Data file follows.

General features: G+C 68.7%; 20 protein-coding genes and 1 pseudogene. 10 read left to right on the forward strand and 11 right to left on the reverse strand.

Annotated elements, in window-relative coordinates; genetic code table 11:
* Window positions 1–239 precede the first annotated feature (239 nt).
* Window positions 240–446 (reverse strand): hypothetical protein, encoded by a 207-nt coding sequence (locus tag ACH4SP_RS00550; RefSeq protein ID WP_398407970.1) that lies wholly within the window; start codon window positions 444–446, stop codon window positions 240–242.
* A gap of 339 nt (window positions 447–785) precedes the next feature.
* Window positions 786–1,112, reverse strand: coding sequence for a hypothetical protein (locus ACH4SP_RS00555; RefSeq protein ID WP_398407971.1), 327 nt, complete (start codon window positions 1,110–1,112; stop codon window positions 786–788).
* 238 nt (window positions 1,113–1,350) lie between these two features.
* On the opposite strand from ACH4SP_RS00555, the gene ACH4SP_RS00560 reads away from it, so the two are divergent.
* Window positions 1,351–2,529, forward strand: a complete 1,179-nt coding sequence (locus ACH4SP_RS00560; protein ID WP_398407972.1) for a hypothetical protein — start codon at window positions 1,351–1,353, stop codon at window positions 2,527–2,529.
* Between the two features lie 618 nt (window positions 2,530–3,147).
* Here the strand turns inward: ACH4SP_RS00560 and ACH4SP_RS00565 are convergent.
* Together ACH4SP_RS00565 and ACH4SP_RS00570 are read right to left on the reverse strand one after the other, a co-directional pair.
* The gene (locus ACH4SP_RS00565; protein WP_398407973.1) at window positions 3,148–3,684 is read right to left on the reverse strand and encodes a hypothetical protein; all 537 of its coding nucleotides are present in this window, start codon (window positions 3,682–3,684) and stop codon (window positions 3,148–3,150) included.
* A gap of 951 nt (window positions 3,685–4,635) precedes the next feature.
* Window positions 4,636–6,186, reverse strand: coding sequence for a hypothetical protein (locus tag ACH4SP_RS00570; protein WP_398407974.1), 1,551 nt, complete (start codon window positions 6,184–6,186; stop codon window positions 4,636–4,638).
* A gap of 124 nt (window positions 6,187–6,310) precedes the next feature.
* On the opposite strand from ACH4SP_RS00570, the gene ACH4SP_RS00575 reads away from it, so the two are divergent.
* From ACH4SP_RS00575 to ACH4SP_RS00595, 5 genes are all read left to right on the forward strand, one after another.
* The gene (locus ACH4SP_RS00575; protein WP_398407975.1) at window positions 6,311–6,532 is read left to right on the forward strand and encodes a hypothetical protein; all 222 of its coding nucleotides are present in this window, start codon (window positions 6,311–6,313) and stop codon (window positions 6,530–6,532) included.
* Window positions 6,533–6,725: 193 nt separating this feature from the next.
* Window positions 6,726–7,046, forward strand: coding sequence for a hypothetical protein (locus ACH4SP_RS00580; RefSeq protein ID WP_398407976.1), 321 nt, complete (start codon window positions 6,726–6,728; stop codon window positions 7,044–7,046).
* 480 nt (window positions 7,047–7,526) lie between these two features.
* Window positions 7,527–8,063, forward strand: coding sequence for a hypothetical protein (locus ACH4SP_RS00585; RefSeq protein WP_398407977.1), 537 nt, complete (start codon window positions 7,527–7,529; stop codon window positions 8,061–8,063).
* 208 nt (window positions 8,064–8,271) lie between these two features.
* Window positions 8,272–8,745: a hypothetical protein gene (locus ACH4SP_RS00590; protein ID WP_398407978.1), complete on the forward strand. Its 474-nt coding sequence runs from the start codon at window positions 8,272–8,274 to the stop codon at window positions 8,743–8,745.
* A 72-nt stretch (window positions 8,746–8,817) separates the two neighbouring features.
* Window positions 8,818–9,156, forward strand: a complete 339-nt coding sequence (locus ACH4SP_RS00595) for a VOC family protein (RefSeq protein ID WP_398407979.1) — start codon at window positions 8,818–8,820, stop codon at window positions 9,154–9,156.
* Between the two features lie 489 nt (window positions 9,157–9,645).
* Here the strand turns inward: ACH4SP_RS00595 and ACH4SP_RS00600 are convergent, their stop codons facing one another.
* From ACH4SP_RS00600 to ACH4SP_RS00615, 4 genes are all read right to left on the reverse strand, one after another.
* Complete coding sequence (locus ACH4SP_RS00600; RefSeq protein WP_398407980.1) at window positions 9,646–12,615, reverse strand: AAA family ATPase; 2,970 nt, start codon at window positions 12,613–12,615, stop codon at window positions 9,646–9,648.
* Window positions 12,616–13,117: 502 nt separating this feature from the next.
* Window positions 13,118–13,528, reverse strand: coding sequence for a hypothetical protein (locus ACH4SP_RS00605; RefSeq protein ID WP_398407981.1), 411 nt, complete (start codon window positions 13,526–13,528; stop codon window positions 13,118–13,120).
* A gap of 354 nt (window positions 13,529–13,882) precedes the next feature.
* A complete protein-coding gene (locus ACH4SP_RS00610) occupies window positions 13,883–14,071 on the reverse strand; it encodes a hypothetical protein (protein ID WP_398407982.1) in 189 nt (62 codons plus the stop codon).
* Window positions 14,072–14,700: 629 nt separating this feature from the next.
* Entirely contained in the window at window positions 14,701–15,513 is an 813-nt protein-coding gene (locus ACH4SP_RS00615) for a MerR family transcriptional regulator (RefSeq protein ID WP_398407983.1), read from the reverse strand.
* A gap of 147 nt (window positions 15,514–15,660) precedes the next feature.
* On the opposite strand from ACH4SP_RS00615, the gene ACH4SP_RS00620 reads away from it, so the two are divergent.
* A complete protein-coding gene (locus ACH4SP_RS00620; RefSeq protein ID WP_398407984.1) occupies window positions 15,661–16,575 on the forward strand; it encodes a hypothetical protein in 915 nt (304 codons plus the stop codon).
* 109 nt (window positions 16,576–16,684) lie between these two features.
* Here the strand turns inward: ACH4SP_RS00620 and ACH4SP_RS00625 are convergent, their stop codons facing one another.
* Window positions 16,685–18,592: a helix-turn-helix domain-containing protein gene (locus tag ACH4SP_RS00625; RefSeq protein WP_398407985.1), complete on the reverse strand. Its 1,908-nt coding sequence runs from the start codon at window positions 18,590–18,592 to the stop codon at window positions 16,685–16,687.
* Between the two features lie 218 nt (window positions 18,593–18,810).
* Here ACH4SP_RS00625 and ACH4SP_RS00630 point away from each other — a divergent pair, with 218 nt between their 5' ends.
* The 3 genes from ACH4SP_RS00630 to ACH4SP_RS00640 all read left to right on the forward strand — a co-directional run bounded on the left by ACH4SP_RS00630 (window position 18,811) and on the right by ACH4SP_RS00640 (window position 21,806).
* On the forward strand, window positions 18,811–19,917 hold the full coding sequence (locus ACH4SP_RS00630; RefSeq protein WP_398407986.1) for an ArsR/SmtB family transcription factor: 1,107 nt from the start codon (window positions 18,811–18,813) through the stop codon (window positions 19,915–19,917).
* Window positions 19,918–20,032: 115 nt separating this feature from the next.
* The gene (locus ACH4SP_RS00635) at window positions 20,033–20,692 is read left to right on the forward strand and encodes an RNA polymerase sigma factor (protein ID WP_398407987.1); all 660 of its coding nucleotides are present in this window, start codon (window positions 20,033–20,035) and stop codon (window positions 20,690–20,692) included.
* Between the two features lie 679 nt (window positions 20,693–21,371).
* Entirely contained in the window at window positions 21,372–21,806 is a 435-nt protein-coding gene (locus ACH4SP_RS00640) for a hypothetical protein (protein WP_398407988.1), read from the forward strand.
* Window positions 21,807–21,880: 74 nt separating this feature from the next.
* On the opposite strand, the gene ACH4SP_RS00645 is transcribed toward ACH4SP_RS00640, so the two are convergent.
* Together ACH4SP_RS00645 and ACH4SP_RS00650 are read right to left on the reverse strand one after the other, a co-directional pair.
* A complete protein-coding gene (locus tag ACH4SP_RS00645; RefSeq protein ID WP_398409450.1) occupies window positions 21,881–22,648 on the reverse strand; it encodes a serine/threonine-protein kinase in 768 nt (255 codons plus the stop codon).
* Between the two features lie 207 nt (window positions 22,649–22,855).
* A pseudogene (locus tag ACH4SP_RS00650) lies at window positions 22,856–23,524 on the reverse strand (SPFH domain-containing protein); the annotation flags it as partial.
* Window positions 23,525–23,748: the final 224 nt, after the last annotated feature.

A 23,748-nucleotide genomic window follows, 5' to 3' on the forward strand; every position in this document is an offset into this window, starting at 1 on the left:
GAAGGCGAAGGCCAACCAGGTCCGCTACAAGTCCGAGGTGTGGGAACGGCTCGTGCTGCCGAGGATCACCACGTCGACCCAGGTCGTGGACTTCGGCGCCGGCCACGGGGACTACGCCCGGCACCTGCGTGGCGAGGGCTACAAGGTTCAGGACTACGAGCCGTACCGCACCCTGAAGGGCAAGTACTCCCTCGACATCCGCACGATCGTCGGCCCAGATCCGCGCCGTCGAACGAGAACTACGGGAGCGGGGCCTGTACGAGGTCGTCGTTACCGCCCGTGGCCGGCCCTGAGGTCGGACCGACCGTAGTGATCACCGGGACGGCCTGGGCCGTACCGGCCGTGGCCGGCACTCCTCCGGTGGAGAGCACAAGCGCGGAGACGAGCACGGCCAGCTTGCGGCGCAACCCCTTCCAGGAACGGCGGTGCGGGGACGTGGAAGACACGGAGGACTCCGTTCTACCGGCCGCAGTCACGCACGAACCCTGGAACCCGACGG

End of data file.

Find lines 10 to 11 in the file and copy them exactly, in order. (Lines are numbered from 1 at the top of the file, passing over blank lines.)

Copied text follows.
* Between the two features lie 618 nt (window positions 2,530–3,147).
* Here the strand turns inward: ACH4SP_RS00560 and ACH4SP_RS00565 are convergent.